Gakken mag and 4-bit computer rollout party in Tokyo
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Above is a table with some GMC-4s on it and some Gakken analog synth kits. Below that is Francesco Fondi (right) talking to Kaneko San, the editor of the Gakken’s Otona no Kagaku magazine. (More pics of the evening, including several of the NEC TK-80, after the jump.)

Our pal Francesco Fondi, of Modellismo Hobby Media, was in Tokyo a few weeks ago. On July 5, he attended Tokyo Culture Club’s Mycon Night. The event was organized to celebrate the recent release of the 24th volume of Gakken’s Otona no Kagaku magazine, which features the very first 4-bit microcomputer kit to be produced in the last 25 years: the GMC-4.

Fra writes:

The GMC4 has a 16-key keyboard, a build-in speaker, a 7-segment LED display, and a 6 LED display. A tennis game, music software, and two other 4-bit games come pre-installed in the GMC-4.

While drinking some great Kirin beer with friends from Sansai Books and Gizmodo Japan, I listened to the introduction speech by the Gakken editors. The inspiration for the GMC-4 comes from the TK-80, released by NEC in 1976, and partially, from the FX MYCON R-165, which Gakken released in 1983.

Several people in the room had the GMC-4 with them, so the speaker started to read some code and help everyone with a GMC-4 to program it “live.” Then they introduced the Arduino, and being Italian, I was really happy to see how a board “Made in Italy” is so well received by Japanese engineers and toy hackers!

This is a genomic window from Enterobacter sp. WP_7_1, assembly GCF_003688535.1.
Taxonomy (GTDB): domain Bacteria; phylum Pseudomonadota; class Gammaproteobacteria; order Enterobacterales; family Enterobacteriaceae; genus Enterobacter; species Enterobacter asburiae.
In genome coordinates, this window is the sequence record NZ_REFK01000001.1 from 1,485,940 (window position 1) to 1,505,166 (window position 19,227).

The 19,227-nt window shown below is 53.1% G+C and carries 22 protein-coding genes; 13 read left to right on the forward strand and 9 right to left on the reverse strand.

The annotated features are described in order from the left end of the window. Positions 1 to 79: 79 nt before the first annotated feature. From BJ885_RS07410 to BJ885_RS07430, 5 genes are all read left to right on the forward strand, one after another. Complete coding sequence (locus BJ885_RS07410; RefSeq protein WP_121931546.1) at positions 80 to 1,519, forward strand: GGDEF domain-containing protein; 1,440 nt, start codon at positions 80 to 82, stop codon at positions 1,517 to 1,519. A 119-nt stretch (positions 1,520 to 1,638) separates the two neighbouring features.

With the presentation finished, it was time for my friends Polymoog and Gan to play live with a special setup of three GMC-4s patched into Gakken SX150 analog synths. Gan is the guy who designed the SX150, and once in a year, with Abe, he organizes the Analog Synthesizer Builders’ Summit Party in Tokyo.

The event concluded around 9:30 pm with another live act, but by then, I’d had too many beers and too much deep discussions about Gakken gadgets with Musahsi from Gizmodo.jp to remember the artists’ names who sat in with Polymoog.

In the end, it was by far the geekiest event held in Tokyo in the last few months, even geekier than Danny Choo’s CGM nights (sorry Danny)!!

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(Notice the MAKE sticker on the laptop and the original NEC TK-80 box)

12 thoughts on “Gakken mag and 4-bit computer rollout party in Tokyo

  1. “In the end, it was by far the geekiest event held in Tokyo in the last few months”

    WTF? What about the Tokyo Make Meeting? What about Tokyo BarCamp? What about the founding of Tokyo Hackerspace?

    A. Hacker

    1. I really think MYCOM NIGHT was by far the geekiest event held in Tokyo in the last few months but this is just my opinion and of course you can have a different idea.

      Pretty sure that other tokyoites would say: “WTF? What about the DREAMPARTY, Comiket, Dollparty, Wonfes, GameLabo event, etc.”

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Gareth Branwyn is a freelance writer and the former Editorial Director of Maker Media. He is the author or editor of over a dozen books on technology, DIY, and geek culture. He is currently a contributor to Boing Boing, Wink Books, and Wink Fun. And he has a new best-of writing collection and “lazy man’s memoir,” called Borg Like Me.

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